Here was the full process for the inner thigh parts. First, I spent about an hour finalizing the design in the carvewright software. Then I uploaded the file to the machine, lined up a chunk of 2" thick insulation foam, and fired it up. Unfortunately, the piece I was making was wide enough to block most of the vacuum dust collection port. Add to this the fact that the foam was inclined to build up a lot of static cling and hang onto every surface inside the machine. This meant that every half hour or so I had to go in and blow out all of the foam fluff with compressed air. Even so, it took four tries before I managed to get through the full carving without having foam bits gum up the drive belt for the vertical axis. Note to self: don't make pieces so wide that they cover the dust collection ports.
Here's the final (successful) carving of the inner thigh prototype coming out of the machine:
And here it is dusted off and ready for final smoothing and prep:
It turned out to be a good thing that I had three incomplete versions of this piece to experiment with. I tried every kind of paint I had in the shop looking for something that wouldn't eat the foam. In the end, it took two solid coats of normal, water-based, latex house paint to seal off the foam to prevent the textured spraypaints from destroying the prototype. Note to self: next time use a more chemically-stable material than foam to make prototypes.
Here is the master all painted up prior to moldmaking:
Making the mold was as simple as it gets (especially for me). Simply mix part A with part B and pour into the void carved around the prototype:
Once the silicone cured, it was just a simple matter of peeling it out of the master. It came out perfectly clean, so if I want to I can pour more molds to speed up production. Awesome!
Making the pulls is pretty simple too. I'm using a 2-part urethane foam rubber (often referred to as "cold foam" because you don't have to bake it to cure it) with black pigment added in. The rubber gets poured into the mold, then a flat board with a piece of spandex tacked onto it is laid on top and weighted down to keep the foam from bubbling out of the mold. As the foam rises, it soaks into the spandex and the two become one reinforced piece. The foam I'm using has a 5-minute de-mold time. Once it's cured all that remains to do is peel it out of the mold, trim off the excess, and attach it to the rigid thigh armor.
Here's the first successful pull from the mold:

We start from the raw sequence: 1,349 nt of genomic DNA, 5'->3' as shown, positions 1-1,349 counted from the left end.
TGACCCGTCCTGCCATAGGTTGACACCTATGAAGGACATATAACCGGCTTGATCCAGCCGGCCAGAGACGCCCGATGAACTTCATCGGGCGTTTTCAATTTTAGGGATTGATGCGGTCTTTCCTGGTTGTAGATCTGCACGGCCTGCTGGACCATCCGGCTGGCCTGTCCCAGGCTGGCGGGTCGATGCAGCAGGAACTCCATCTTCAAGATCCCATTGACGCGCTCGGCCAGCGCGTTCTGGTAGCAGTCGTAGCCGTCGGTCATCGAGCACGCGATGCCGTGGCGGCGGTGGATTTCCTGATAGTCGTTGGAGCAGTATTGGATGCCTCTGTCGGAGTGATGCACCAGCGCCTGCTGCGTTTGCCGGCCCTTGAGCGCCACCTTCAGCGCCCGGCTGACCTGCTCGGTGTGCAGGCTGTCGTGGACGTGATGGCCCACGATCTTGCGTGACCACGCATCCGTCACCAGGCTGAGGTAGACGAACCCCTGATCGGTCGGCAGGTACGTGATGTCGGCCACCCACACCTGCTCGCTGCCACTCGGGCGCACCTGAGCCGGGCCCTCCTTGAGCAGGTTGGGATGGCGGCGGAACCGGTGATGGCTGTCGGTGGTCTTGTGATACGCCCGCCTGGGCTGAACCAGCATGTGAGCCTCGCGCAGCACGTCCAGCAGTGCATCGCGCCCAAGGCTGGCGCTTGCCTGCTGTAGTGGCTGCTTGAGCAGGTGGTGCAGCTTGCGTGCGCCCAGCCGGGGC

Here's me holding it inside one of the thigh castings:
And finally, here's the money shot showing one of the foam rubber inner thigh parts taped into one of the rigid outer thigh castings:
In related news, I've started tinkering with weapon builds using this thing too. Because I'm overly ambitious, I've started slicing up a sniper rifle model made by a character who calls himself Vrogy with some improvements by 405th.com member Bevbor. For my first attempt at cutting it, I made the muzzle brake out of 1/2" black acrylic. Here's the before pic showing my shiny black piece of acrylic:
Here's the after shot when the machine had done its business:
And here's the assembled muzzle brake:
Unfortunately, the acrylic sheet was a hair under 0.5" thick. As a result, the finished muzzle brake was not quite as tall as it was supposed to be. On top of that, I've got the same problem with static cling that makes the much harder bits of acrylic tend to get stuck in the tender working bits of the machine. It took two tries to get the finished, too-small piece cut out. When you factor in the cost of the material and the difficulties of cleaning up the finished piece, making masters out of acrylic is a really bad idea.
Realizing this, I made another copy of the muzzle brake out of a piece of 1/2" foam just for gits and shiggles:
While these experiments have been fun and educational, I'm thinking that my next round of prototypes are going to be cut out of plain, ordinary, medium-density fiberboard. Also, having realized that I should learn to walk before I run my first marathon, I'm going to start by making a pistol instead of a 6'2" long rifle.
In the meantime, I need to come up with a suitable name for the machine. It seems like calling my robot shop assistant "it" is disrespectful. Any suggestions?